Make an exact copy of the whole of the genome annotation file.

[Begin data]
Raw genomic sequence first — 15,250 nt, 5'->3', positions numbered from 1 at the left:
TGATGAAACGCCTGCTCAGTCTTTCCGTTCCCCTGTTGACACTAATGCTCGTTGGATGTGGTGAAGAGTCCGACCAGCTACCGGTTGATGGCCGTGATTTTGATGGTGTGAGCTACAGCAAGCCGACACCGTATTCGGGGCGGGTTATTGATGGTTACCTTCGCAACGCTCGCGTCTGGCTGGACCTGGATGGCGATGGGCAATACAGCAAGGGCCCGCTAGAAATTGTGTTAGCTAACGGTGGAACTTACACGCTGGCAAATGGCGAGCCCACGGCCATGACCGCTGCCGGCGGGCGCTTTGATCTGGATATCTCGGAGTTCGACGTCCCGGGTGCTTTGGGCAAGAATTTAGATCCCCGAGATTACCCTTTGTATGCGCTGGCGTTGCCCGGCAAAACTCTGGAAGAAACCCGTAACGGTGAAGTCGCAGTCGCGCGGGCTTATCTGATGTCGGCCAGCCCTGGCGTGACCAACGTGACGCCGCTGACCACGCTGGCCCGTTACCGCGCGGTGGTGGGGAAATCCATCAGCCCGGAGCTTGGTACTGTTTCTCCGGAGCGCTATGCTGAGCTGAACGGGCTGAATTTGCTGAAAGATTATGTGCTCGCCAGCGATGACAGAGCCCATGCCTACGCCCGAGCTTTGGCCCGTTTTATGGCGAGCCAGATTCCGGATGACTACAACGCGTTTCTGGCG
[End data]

Raw genomic sequence first — 15,250 nt, 5'->3', positions numbered from 1 at the left:
TGATGAAACGCCTGCTCAGTCTTTCCGTTCCCCTGTTGACACTAATGCTCGTTGGATGTGGTGAAGAGTCCGACCAGCTACCGGTTGATGGCCGTGATTTTGATGGTGTGAGCTACAGCAAGCCGACACCGTATTCGGGGCGGGTTATTGATGGTTACCTTCGCAACGCTCGCGTCTGGCTGGACCTGGATGGCGATGGGCAATACAGCAAGGGCCCGCTAGAAATTGTGTTAGCTAACGGTGGAACTTACACGCTGGCAAATGGCGAGCCCACGGCCATGACCGCTGCCGGCGGGCGCTTTGATCTGGATATCTCGGAGTTCGACGTCCCGGGTGCTTTGGGCAAGAATTTAGATCCCCGAGATTACCCTTTGTATGCGCTGGCGTTGCCCGGCAAAACTCTGGAAGAAACCCGTAACGGTGAAGTCGCAGTCGCGCGGGCTTATCTGATGTCGGCCAGCCCTGGCGTGACCAACGTGACGCCGCTGACCACGCTGGCCCGTTACCGCGCGGTGGTGGGGAAATCCATCAGCCCGGAGCTTGGTACTGTTTCTCCGGAGCGCTATGCTGAGCTGAACGGGCTGAATTTGCTGAAAGATTATGTGCTCGCCAGCGATGACAGAGCCCATGCCTACGCCCGAGCTTTGGCCCGTTTTATGGCGAGCCAGATTCCGGATGACTACAACGCGTTTCTGGCG